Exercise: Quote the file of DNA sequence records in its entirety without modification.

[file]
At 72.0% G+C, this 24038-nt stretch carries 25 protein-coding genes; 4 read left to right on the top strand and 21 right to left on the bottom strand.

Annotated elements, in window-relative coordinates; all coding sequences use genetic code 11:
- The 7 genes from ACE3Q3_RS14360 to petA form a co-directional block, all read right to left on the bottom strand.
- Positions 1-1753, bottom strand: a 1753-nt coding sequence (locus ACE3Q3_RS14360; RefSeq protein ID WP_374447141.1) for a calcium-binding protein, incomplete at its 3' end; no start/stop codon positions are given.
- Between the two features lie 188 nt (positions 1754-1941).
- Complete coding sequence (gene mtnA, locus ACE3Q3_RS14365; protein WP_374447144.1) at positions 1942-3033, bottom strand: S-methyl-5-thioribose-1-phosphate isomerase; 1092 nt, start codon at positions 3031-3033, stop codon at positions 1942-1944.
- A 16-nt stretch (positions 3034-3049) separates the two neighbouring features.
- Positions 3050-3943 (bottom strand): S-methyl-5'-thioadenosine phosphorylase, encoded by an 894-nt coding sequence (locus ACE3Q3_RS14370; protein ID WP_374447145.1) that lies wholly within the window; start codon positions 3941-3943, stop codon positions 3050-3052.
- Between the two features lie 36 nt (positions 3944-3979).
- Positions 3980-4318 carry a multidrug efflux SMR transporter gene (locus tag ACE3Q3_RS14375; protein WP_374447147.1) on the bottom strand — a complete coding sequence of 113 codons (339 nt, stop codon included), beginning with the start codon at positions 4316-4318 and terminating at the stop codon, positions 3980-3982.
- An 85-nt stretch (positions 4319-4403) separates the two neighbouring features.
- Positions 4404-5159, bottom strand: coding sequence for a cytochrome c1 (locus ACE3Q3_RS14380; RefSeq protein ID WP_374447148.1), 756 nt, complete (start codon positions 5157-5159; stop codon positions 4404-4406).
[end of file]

At 72.0% G+C, this 24038-nt stretch carries 25 protein-coding genes; 4 read left to right on the top strand and 21 right to left on the bottom strand.

Annotated elements, in window-relative coordinates; all coding sequences use genetic code 11:
- The 7 genes from ACE3Q3_RS14360 to petA form a co-directional block, all read right to left on the bottom strand.
- Positions 1-1753, bottom strand: a 1753-nt coding sequence (locus ACE3Q3_RS14360; RefSeq protein ID WP_374447141.1) for a calcium-binding protein, incomplete at its 3' end; no start/stop codon positions are given.
- Between the two features lie 188 nt (positions 1754-1941).
- Complete coding sequence (gene mtnA, locus ACE3Q3_RS14365; protein WP_374447144.1) at positions 1942-3033, bottom strand: S-methyl-5-thioribose-1-phosphate isomerase; 1092 nt, start codon at positions 3031-3033, stop codon at positions 1942-1944.
- A 16-nt stretch (positions 3034-3049) separates the two neighbouring features.
- Positions 3050-3943 (bottom strand): S-methyl-5'-thioadenosine phosphorylase, encoded by an 894-nt coding sequence (locus ACE3Q3_RS14370; protein ID WP_374447145.1) that lies wholly within the window; start codon positions 3941-3943, stop codon positions 3050-3052.
- Between the two features lie 36 nt (positions 3944-3979).
- Positions 3980-4318 carry a multidrug efflux SMR transporter gene (locus tag ACE3Q3_RS14375; protein WP_374447147.1) on the bottom strand — a complete coding sequence of 113 codons (339 nt, stop codon included), beginning with the start codon at positions 4316-4318 and terminating at the stop codon, positions 3980-3982.
- An 85-nt stretch (positions 4319-4403) separates the two neighbouring features.
- Positions 4404-5159, bottom strand: coding sequence for a cytochrome c1 (locus ACE3Q3_RS14380; RefSeq protein ID WP_374447148.1), 756 nt, complete (start codon positions 5157-5159; stop codon positions 4404-4406).